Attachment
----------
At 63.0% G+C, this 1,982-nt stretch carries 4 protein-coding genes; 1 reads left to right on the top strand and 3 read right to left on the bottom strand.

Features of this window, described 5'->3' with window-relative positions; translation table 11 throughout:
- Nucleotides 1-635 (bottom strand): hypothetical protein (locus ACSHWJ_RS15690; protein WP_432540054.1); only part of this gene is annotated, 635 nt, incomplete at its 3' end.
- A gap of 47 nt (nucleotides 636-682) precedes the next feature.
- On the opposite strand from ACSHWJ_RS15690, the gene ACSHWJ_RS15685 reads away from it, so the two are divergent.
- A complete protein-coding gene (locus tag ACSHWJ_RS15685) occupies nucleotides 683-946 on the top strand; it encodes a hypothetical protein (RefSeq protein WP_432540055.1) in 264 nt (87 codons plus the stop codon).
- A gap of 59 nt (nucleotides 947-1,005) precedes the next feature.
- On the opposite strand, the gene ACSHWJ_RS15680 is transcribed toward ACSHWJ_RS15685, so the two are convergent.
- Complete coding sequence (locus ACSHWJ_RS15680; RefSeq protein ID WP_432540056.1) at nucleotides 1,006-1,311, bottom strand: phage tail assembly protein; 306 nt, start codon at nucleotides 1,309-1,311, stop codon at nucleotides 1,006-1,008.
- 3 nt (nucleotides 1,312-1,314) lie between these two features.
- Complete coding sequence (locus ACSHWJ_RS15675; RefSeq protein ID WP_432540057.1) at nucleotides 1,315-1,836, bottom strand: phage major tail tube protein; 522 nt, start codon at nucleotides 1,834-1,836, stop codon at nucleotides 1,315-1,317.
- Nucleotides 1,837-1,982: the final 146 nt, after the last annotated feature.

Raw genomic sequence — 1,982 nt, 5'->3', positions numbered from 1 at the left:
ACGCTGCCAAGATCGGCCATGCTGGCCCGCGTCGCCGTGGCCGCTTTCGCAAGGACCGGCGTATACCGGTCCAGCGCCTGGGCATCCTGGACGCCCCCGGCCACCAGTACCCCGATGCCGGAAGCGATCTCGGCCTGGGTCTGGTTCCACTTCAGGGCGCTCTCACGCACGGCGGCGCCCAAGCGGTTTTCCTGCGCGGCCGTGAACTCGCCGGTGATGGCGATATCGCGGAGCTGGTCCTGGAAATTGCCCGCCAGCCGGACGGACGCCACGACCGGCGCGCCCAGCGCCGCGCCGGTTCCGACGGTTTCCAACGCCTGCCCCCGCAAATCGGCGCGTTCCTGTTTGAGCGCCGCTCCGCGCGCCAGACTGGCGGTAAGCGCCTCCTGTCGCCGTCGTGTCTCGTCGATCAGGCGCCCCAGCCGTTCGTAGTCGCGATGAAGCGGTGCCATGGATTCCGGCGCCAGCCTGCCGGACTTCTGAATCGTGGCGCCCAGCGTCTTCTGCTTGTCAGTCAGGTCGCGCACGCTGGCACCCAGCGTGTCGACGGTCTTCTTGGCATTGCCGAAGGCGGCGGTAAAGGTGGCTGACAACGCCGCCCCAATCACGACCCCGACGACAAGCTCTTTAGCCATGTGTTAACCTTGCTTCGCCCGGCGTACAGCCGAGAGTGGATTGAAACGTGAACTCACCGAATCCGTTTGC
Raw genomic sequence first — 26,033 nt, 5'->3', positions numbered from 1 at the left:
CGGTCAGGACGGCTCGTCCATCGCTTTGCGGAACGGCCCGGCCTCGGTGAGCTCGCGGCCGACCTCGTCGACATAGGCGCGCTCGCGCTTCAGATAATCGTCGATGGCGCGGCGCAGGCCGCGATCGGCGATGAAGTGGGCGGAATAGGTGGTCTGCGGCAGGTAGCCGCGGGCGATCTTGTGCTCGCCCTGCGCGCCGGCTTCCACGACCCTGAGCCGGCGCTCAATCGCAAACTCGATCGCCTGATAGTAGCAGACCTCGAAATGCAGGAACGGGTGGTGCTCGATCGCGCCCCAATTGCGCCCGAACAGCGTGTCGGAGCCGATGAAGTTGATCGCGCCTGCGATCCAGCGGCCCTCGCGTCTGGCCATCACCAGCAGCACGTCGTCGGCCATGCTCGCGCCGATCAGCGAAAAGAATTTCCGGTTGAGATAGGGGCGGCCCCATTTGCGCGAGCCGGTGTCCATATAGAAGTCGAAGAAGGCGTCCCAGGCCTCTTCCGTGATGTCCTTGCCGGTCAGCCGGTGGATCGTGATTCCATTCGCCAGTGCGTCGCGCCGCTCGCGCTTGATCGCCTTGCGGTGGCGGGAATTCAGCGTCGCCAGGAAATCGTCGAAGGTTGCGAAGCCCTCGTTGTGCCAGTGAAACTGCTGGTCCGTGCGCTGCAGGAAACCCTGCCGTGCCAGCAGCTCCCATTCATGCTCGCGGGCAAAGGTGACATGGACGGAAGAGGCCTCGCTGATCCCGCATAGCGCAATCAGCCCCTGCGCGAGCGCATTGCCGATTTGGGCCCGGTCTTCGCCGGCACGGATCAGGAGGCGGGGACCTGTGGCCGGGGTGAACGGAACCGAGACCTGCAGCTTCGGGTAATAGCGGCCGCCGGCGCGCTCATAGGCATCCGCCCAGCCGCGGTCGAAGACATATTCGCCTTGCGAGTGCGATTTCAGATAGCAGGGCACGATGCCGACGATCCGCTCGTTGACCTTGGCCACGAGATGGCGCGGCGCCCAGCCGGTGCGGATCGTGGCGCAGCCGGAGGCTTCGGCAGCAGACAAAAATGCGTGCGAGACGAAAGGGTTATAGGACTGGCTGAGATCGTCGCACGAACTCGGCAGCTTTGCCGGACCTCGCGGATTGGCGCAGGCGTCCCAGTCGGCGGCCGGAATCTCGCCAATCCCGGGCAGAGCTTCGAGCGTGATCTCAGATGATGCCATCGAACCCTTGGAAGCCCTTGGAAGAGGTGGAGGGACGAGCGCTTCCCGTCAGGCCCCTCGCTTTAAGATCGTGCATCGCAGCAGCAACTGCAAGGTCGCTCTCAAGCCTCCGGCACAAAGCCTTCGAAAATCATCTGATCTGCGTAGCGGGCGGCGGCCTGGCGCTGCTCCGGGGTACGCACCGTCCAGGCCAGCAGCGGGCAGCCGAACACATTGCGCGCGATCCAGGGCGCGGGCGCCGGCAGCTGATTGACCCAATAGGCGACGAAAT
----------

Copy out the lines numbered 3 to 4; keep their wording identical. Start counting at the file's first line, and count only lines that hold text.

- Nucleotides 1-635 (bottom strand): hypothetical protein (locus ACSHWJ_RS15690; protein WP_432540054.1); only part of this gene is annotated, 635 nt, incomplete at its 3' end.
- A gap of 47 nt (nucleotides 636-682) precedes the next feature.